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Gjilan or Gjilani  (Albanian)
Гњилане/Gnjilane  (Serbian)
City and municipality
Gjilan at night
Gjilan at night
Flag of Gjilan
Official seal of Gjilan
Location of the city of Gjilan within Kosovo
Location of the city of Gjilan within Kosovo
Coordinates: 42°28′N 21°28′E / 42.47°N 21.47°E / 42.47; 21.47Coordinates: 42°28′N 21°28′E / 42.47°N 21.47°E / 42.47; 21.47
Country  Kosovo
District District of Gjilan
 • Type Town Assembly
 • Mayor Lutfi Haziri (LDK)
 • Legislature Gjilan Assembly
 • Municipal 392 km2 (151 sq mi)
Elevation 508 m (1,667 ft)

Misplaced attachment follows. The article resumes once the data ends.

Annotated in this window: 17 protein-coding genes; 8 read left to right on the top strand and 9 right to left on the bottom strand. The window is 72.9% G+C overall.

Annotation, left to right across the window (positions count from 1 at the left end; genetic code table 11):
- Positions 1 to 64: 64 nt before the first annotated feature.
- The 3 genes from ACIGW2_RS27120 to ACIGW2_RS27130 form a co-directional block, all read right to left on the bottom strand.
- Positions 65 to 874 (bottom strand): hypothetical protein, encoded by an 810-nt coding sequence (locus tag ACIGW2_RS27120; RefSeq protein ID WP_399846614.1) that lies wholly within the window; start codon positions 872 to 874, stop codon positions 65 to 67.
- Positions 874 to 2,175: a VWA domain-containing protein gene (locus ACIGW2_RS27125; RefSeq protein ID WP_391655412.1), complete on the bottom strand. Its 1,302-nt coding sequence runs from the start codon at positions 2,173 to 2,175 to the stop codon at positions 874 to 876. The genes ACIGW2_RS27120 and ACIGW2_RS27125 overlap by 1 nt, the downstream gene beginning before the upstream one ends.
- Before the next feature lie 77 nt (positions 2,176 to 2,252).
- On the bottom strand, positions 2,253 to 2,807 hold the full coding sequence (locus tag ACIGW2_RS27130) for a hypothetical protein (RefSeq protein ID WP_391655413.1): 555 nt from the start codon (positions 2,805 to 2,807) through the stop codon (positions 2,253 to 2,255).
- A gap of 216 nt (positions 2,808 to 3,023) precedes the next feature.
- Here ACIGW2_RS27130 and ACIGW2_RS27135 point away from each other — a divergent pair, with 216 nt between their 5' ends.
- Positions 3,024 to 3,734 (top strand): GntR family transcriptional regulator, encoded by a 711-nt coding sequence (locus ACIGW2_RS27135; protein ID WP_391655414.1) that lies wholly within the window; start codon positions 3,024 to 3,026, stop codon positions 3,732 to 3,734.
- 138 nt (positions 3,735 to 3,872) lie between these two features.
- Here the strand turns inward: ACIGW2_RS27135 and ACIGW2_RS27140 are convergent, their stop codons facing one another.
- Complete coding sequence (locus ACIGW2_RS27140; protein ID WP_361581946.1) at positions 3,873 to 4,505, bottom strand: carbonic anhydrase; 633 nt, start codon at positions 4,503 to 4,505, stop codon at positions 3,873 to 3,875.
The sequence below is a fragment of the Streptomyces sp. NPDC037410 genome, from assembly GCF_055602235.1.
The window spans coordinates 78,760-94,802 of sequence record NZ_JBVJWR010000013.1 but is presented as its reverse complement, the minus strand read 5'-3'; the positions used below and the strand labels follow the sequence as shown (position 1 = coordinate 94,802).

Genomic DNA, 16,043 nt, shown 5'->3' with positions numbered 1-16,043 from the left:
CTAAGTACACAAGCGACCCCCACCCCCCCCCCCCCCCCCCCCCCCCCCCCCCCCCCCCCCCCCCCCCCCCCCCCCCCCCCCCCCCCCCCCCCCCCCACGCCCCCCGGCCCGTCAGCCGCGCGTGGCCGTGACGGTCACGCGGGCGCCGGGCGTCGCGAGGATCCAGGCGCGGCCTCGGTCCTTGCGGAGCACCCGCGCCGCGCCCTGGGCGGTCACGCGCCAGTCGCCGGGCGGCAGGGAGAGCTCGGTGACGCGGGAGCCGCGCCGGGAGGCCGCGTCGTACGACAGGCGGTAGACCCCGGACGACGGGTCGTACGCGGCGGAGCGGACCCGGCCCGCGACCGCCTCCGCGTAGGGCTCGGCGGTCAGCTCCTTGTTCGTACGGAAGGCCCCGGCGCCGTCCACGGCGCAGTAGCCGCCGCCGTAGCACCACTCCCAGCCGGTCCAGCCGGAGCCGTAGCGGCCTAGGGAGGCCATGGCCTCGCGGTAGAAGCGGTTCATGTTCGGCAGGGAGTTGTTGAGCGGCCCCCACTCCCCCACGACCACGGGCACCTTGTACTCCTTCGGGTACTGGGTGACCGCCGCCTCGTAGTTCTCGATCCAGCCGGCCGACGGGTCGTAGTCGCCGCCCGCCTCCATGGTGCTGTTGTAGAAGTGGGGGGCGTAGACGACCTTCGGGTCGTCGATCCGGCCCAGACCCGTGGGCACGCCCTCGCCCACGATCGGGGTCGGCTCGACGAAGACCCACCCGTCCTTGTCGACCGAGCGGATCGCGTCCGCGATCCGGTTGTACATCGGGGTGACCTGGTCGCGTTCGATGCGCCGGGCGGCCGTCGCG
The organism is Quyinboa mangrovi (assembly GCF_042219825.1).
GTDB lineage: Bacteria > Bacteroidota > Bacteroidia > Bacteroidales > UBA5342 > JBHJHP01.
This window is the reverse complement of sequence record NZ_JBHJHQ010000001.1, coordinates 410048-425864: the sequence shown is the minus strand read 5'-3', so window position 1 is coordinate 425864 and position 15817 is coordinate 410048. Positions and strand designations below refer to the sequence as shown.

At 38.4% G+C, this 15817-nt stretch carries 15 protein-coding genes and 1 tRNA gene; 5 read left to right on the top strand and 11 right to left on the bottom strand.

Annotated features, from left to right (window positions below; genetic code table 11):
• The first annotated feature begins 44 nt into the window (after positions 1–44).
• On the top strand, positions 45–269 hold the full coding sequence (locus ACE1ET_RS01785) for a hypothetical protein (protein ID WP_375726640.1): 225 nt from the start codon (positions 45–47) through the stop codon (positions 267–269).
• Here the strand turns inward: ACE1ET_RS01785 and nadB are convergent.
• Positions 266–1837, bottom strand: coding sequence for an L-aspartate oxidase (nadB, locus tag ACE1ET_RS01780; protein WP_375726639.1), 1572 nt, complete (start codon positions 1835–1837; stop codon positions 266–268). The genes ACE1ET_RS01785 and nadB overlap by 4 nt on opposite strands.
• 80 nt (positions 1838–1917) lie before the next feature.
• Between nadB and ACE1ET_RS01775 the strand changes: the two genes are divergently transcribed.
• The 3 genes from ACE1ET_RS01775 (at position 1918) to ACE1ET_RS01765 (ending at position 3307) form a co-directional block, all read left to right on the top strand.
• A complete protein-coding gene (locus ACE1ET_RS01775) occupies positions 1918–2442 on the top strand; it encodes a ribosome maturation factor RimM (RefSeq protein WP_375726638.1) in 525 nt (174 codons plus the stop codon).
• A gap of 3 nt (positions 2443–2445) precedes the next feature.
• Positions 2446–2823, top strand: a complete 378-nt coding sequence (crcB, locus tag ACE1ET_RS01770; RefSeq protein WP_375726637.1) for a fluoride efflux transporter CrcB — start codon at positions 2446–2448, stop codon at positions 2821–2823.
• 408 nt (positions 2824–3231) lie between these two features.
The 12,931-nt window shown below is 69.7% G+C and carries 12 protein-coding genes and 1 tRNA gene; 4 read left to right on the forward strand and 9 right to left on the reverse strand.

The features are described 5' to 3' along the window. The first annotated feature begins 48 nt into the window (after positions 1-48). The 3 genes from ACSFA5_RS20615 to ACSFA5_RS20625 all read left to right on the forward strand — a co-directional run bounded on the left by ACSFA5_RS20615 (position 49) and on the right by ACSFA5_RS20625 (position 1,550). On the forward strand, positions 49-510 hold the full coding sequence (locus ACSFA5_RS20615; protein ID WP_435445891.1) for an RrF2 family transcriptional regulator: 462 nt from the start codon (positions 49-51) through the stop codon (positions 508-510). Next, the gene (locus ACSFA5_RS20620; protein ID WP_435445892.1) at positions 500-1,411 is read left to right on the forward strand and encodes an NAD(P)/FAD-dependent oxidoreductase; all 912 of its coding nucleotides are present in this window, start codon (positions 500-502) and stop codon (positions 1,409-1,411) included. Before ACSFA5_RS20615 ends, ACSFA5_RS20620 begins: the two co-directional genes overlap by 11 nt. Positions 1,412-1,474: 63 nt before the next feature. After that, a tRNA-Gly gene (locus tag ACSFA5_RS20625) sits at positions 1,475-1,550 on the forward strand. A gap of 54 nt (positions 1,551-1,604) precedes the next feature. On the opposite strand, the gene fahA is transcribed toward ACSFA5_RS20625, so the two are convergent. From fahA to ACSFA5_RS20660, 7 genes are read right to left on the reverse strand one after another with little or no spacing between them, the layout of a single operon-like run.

Population (2011)
 • Urban 54,239
 • Municipal 90,178
 • Municipal density 230/km2 (600/sq mi)
Time zone CET (UTC+1)
 • Summer (DST) CEST (UTC+2)
Postal code 60000
Area code(s) +383 280
Car plates 06
Date of Liberation 15 June 1999[1]
Website kk.rks-gov.net/gjilan

Gjilan (Albanian: Gjilani) or Gnjilane (Serbian Cyrillic: Гњилане), is a city and municipality located in the Gjilan District in eastern Kosovo[a]. According to the 2011 census, the city of Gjilan has 54,239 inhabitants, while the municipality has 90,178 inhabitants.


Gjilan is located in the southern Binačka Morava river basin (Binačko Pomoravlje, "Pomoravlje of Binač"). And this position gives the city touristic prominence. The city of Gjilan is positioned in south-eastern of Kosovo and has a lot of rivers like: River Morava, River Stanishori, etc. Gjilan is positioned in very strategic posite that helps in world of plants and animals .